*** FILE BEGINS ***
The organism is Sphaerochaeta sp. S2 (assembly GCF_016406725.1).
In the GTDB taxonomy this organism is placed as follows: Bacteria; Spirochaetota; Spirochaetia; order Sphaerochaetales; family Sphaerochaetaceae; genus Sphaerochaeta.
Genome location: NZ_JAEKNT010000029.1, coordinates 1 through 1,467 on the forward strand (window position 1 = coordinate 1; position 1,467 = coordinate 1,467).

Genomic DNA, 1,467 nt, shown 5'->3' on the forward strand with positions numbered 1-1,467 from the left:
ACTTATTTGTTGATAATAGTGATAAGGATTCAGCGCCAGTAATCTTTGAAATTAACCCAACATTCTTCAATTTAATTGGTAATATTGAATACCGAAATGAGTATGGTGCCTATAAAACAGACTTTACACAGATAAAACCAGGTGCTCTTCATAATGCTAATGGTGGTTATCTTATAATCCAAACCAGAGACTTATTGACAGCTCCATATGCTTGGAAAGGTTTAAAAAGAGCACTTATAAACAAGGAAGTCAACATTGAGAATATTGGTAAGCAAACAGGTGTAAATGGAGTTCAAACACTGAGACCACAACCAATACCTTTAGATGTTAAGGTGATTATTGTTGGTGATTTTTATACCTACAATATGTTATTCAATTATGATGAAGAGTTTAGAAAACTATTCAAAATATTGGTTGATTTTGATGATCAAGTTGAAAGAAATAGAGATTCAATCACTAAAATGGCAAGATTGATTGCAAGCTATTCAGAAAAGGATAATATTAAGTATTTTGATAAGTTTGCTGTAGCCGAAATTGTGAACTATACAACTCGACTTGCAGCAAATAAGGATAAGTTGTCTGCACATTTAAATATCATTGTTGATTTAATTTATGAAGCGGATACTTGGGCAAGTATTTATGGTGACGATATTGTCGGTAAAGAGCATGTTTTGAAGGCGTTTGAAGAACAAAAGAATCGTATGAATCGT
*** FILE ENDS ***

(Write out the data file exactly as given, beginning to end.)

The organism is Sphaerochaeta sp. S2 (assembly GCF_016406725.1).
In the GTDB taxonomy this organism is placed as follows: Bacteria; Spirochaetota; Spirochaetia; order Sphaerochaetales; family Sphaerochaetaceae; genus Sphaerochaeta.
Genome location: NZ_JAEKNT010000029.1, coordinates 1 through 1,467 on the forward strand (window position 1 = coordinate 1; position 1,467 = coordinate 1,467).

Genomic DNA, 1,467 nt, shown 5'->3' on the forward strand with positions numbered 1-1,467 from the left:
ACTTATTTGTTGATAATAGTGATAAGGATTCAGCGCCAGTAATCTTTGAAATTAACCCAACATTCTTCAATTTAATTGGTAATATTGAATACCGAAATGAGTATGGTGCCTATAAAACAGACTTTACACAGATAAAACCAGGTGCTCTTCATAATGCTAATGGTGGTTATCTTATAATCCAAACCAGAGACTTATTGACAGCTCCATATGCTTGGAAAGGTTTAAAAAGAGCACTTATAAACAAGGAAGTCAACATTGAGAATATTGGTAAGCAAACAGGTGTAAATGGAGTTCAAACACTGAGACCACAACCAATACCTTTAGATGTTAAGGTGATTATTGTTGGTGATTTTTATACCTACAATATGTTATTCAATTATGATGAAGAGTTTAGAAAACTATTCAAAATATTGGTTGATTTTGATGATCAAGTTGAAAGAAATAGAGATTCAATCACTAAAATGGCAAGATTGATTGCAAGCTATTCAGAAAAGGATAATATTAAGTATTTTGATAAGTTTGCTGTAGCCGAAATTGTGAACTATACAACTCGACTTGCAGCAAATAAGGATAAGTTGTCTGCACATTTAAATATCATTGTTGATTTAATTTATGAAGCGGATACTTGGGCAAGTATTTATGGTGACGATATTGTCGGTAAAGAGCATGTTTTGAAGGCGTTTGAAGAACAAAAGAATCGTATGAATCGT